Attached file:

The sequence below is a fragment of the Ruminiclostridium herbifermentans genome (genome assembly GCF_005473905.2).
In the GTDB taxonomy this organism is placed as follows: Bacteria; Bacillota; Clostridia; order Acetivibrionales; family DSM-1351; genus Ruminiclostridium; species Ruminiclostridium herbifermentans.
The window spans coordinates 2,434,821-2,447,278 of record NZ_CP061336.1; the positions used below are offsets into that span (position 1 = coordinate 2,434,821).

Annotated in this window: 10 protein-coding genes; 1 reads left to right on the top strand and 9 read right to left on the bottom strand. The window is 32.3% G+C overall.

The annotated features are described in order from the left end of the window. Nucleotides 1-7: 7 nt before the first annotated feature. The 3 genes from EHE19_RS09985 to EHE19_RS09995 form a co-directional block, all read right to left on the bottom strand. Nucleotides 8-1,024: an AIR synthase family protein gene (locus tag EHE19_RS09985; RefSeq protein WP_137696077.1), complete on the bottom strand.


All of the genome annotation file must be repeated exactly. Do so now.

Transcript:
The sequence below is a fragment of the Ruminiclostridium herbifermentans genome (genome assembly GCF_005473905.2).
In the GTDB taxonomy this organism is placed as follows: Bacteria; Bacillota; Clostridia; order Acetivibrionales; family DSM-1351; genus Ruminiclostridium; species Ruminiclostridium herbifermentans.
The window spans coordinates 2,434,821-2,447,278 of record NZ_CP061336.1; the positions used below are offsets into that span (position 1 = coordinate 2,434,821).

Annotated in this window: 10 protein-coding genes; 1 reads left to right on the top strand and 9 read right to left on the bottom strand. The window is 32.3% G+C overall.

The annotated features are described in order from the left end of the window. Nucleotides 1-7: 7 nt before the first annotated feature. The 3 genes from EHE19_RS09985 to EHE19_RS09995 form a co-directional block, all read right to left on the bottom strand. Nucleotides 8-1,024: an AIR synthase family protein gene (locus tag EHE19_RS09985; RefSeq protein WP_137696077.1), complete on the bottom strand.